Tuesday, October 16, 2007


My mother has decided that October will be a sick month and she quits her job. Come November, she’ll cash in her incessant wails about sore joints, fatigue, toothaches, and “I think the Shingles might be coming back” in exchange for complaints about boredom and languid days. She’ll scour the Korean newspaper for another job hemming jeans, stitching collars, sewing missing buttons and we’ll get our dry cleaning done for free again until she is convinced that her valvular heart disease is back.

Her impeccable timing means that we are unemployed together and she has made it her full-time job to ask me inane questions—Are you applying for jobs? Do you have any interviews? Where do you want to work? What kind of job are you looking for? How is the job market?—and I fantasize about tipping the refrigerator over on top of her and watching her feet shrivel away like the Wicked Witch of the East.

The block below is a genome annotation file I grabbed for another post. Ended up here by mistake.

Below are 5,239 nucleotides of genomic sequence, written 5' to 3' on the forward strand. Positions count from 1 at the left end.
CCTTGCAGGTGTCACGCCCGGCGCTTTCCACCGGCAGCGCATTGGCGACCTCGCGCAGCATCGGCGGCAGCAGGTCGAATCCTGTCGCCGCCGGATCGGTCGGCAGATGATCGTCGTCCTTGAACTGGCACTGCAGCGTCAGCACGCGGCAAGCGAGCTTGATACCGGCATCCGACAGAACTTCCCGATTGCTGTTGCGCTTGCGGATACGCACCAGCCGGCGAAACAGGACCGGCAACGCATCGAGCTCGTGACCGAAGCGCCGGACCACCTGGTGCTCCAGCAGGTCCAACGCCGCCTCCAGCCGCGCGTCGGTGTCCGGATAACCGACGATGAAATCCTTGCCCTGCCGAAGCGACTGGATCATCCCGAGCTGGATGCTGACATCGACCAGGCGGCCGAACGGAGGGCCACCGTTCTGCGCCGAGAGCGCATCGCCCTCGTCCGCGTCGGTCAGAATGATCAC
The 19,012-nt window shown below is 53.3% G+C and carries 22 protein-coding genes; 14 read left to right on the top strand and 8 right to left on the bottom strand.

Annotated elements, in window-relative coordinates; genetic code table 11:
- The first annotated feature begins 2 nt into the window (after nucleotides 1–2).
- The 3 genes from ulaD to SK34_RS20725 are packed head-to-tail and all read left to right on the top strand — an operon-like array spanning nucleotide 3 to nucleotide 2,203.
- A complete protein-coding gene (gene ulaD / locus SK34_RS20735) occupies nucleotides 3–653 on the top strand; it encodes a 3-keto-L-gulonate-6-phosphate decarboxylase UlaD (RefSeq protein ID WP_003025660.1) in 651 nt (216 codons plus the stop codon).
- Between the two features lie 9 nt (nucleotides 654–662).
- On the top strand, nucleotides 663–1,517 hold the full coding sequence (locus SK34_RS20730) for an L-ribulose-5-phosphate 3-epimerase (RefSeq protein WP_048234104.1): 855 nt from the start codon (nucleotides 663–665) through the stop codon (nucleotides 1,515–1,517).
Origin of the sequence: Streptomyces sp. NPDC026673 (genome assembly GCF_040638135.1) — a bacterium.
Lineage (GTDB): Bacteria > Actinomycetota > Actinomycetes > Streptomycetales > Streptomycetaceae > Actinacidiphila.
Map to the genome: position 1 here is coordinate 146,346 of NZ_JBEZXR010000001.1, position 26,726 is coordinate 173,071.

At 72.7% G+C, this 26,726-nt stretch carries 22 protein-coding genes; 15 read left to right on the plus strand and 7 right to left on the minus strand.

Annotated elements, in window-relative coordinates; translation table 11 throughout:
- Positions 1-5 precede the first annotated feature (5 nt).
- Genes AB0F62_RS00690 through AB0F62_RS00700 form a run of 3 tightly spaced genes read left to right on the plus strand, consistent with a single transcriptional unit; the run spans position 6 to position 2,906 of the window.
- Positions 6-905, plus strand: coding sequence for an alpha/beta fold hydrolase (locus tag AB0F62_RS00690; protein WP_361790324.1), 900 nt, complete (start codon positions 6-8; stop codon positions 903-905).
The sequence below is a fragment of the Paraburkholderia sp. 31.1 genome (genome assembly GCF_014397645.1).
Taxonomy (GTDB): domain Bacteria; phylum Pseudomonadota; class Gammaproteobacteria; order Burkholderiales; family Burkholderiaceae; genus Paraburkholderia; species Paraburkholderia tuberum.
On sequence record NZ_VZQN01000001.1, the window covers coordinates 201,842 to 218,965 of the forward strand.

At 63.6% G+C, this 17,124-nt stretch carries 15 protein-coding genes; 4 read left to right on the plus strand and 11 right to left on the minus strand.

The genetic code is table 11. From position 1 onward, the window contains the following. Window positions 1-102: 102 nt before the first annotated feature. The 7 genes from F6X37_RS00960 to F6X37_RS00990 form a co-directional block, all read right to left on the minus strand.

The Chef, my impromptu skateboarding coach, finally cracks after over a month and sends me a text message: Hey, how’s unemployment? I’m not sure if it’s him because I deleted his number weeks ago in an attempt to train myself to play “the game.” His ego has probably become a bit bruised wondering why I haven’t contacted him. Little does he know that there were many drunken nights where I regretted deleting his number and just as many hungover mornings I was awash with relief that I did.

The number starts with 516. I don’t know many people with Long Island numbers, but I reply with a casual comment about my newfound addiction to Californication on Showtime On-Demand knowing that he was the one who recommended it to me. His response will confirm that it’s him, and it does. I ask him if he had fun camping out in front of the White House to protest the war (but really just to smoke pot and pretend he’s a hippie with his vegan best friend) and whether he got around to downloading any Jeff Buckley, and I realize that I actually missed him a little after all.



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